• Nov. 8, Beef Stroganoff with egg noodles
• Nov. 13, Country captain chicken
• Nov. 15, Moroccan-spiced Atlantic cod ceviche
• Nov. 20, Roasted chicken breast in apple cream
• Nov. 27, Deep dish flaky pastry chicken pie
• Nov. 27, Tapas
• Dec. 4, Omelets, made to order
Chicken burgers and a lacto-ovo vegetarian entrée will also be available each day, as will an assortment of bakery items.
The student-run café is in College Hall Room 148 on the Toledo-area campus. Seating is limited and is available from 11:30-12:15 p.m., with the restaurant closing at 1 p.m. Take-out meals will also be served until 12:15 p.m. The cost is $8.50, and reservations are required by 3 p.m. on the Tuesday prior to the Tuesday meal and by 3 p.m. on the Thursday prior to the Thursday meal.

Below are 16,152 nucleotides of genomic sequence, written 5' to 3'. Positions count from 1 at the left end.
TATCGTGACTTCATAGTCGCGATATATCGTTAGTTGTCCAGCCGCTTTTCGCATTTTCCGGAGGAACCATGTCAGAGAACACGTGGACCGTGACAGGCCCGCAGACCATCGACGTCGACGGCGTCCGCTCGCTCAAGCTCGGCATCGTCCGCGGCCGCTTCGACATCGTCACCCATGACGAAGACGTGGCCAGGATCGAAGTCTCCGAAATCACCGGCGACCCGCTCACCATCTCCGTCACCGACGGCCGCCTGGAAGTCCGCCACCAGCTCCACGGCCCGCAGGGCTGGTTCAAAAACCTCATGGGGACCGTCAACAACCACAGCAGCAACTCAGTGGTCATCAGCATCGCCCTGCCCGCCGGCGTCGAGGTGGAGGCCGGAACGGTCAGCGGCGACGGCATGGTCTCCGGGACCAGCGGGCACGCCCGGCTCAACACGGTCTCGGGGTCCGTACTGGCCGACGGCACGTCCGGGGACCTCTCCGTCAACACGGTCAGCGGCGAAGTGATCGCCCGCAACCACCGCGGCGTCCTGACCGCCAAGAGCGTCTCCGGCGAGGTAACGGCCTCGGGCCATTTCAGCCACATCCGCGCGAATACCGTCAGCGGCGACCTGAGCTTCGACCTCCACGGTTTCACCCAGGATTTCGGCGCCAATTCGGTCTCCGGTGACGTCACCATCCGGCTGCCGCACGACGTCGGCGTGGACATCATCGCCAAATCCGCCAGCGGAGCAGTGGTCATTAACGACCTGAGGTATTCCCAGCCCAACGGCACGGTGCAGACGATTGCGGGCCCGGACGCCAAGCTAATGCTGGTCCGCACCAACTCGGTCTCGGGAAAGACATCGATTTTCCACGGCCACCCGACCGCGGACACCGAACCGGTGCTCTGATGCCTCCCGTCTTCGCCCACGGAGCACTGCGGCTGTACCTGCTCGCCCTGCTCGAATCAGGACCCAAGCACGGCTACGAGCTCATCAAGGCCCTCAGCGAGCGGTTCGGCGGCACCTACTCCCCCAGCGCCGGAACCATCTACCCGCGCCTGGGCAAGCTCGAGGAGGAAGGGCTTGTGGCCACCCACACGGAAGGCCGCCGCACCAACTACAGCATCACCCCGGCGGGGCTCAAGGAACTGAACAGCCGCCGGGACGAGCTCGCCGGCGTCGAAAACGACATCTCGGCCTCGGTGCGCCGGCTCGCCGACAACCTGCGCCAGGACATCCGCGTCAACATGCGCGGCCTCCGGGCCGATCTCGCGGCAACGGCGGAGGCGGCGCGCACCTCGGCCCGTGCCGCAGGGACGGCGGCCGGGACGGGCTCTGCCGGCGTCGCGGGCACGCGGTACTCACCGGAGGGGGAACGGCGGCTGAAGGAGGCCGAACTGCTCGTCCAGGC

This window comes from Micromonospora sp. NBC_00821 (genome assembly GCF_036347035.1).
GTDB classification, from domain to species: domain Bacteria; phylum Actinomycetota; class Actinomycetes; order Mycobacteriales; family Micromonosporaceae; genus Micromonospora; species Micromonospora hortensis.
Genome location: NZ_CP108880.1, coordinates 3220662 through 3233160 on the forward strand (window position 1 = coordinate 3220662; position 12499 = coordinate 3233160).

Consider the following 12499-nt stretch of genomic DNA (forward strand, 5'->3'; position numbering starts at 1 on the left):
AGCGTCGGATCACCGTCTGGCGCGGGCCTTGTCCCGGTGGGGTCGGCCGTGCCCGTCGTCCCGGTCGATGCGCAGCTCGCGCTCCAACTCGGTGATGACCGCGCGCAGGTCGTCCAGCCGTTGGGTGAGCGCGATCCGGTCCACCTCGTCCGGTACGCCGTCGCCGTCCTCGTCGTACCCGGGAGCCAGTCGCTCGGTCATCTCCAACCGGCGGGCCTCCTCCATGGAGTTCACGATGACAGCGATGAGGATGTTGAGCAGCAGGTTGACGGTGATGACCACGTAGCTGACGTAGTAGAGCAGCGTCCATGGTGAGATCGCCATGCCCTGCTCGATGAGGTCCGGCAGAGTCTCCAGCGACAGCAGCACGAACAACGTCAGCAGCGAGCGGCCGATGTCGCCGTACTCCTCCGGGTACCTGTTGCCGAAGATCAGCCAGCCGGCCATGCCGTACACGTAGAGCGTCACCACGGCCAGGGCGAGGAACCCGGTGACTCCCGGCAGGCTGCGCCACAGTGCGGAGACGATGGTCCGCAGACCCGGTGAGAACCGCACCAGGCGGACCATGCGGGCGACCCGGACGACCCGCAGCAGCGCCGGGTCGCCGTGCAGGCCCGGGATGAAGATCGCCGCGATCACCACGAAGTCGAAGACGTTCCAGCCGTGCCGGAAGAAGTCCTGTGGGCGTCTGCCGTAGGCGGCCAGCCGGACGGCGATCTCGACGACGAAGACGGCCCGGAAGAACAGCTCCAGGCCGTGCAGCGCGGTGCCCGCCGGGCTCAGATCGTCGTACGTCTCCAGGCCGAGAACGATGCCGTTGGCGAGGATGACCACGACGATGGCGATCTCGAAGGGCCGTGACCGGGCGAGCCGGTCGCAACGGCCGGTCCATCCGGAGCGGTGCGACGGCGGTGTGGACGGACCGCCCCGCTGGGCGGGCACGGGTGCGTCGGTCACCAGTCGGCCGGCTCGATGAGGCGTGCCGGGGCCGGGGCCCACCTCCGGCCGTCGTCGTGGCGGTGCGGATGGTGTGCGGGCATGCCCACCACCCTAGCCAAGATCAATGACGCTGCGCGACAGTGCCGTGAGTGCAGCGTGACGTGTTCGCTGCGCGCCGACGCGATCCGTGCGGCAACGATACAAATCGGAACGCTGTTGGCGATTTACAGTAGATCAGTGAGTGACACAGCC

For reservations or information, call 567-661-7359 or visit owens.edu/terrace.
When the frost is on the pumpkin and the fodder’s in the shock, whatever that means, the crowds head to MacQueen Orchards for the annual Apple Butter Festival and Craft Show. This year’s festival, the 31st, will be Saturday and Oct. 7 from 10-6 p.m.
There will be live music, magic, and polka dancing, plus face-painting, pony rides, and all the kinds of foods you’d expect from a festival (gyros, funnel cakes, bratwurst, barbecue, ribs, Philly cheesesteak sandwiches, etc).